"They absolutely came to us. I wouldn't have even thought about it,'' Christie said, adding that he was disappointed when he heard university leaders say the plan was unworkable.
"Their handling of it, candidly, was disjointed. And it doesn't give me great confidence in the way decisions are being made over there,'' the governor said.
Rutgers spokeswoman Sandra Lanman said the university has no further comment.
The plan went up in smoke last week, when New Jersey's largest university said it was declining a request from Christie to become the state's medical marijuana grower because marijuana's status as an illegal drug would jeopardize federal funding to the school.
"There is no way for Rutgers to be involved in this initiative without violating the federal Controlled Substances Act, which we will not do,'' the university said in a statement. "If there is a change in federal law or a change in the classification of marijuana, Rutgers would be willing to re-examine a possible role for the university.''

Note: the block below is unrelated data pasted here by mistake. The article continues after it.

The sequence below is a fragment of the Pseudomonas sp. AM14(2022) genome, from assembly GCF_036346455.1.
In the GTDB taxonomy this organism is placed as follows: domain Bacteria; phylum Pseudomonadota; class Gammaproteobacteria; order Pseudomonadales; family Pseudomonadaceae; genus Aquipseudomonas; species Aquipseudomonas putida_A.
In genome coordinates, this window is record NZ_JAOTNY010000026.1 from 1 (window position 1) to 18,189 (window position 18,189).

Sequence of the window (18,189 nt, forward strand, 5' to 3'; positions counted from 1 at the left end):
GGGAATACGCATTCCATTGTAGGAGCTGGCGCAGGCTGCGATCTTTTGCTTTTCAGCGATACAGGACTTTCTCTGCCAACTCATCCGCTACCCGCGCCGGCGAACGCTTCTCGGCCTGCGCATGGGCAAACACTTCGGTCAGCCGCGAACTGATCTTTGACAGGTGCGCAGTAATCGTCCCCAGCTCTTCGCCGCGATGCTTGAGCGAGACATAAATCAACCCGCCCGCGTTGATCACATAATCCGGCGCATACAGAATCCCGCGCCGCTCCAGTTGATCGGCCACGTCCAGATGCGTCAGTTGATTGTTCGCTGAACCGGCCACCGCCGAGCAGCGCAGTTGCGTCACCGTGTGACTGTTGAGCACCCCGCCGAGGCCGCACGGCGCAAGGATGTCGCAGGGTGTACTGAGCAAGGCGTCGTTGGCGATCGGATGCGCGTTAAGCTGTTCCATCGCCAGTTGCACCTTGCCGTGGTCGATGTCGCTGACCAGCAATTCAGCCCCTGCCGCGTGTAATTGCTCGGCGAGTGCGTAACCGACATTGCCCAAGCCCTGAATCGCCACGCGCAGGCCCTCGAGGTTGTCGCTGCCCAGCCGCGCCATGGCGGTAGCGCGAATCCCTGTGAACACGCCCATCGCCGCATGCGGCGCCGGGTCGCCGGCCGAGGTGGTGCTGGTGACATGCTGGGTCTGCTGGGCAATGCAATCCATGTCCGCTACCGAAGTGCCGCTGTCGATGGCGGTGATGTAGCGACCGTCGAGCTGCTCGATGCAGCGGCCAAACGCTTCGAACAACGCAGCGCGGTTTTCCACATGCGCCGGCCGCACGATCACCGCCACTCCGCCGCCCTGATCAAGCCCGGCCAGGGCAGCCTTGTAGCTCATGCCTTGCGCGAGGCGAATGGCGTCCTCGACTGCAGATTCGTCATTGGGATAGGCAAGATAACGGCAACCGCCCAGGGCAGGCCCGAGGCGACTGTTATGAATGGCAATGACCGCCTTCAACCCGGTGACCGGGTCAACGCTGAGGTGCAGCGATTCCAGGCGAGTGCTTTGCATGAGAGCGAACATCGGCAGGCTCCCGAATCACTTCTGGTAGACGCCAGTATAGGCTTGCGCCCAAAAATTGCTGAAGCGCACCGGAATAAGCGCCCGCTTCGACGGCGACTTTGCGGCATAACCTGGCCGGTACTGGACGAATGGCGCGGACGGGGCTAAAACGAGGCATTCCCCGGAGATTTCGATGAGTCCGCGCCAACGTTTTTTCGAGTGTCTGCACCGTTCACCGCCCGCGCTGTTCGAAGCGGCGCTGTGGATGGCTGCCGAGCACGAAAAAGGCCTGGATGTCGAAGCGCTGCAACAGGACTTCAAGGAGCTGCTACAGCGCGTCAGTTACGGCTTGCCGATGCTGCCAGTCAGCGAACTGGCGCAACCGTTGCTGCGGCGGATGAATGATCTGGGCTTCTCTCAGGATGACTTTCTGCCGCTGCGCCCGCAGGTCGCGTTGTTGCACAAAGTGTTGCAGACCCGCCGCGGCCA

Becoming a state marijuana supplier would be a first for any university in the country. Private businesses grow the drug in the 13 other states that permit medicinal marijuana. The Legislature approved a plan earlier this year allowing marijuana for people with certain chronic illnesses. It was signed into law by Gov. Jon Corzine on his final day in office in January.
But Christie, a former federal prosecutor, said he wanted tighter control over production and distribution to guard against abuses. So when the idea surfaced of having Rutgers grow the plant and having it distributed by the state's teaching hospitals, the lawmakers who sponsored the legislation supported the move to push back the implementation date.
Implementation is now set for January 2011 to give the Health Department time to work out details. When asked how that was going Friday, Christie said, "Not well.''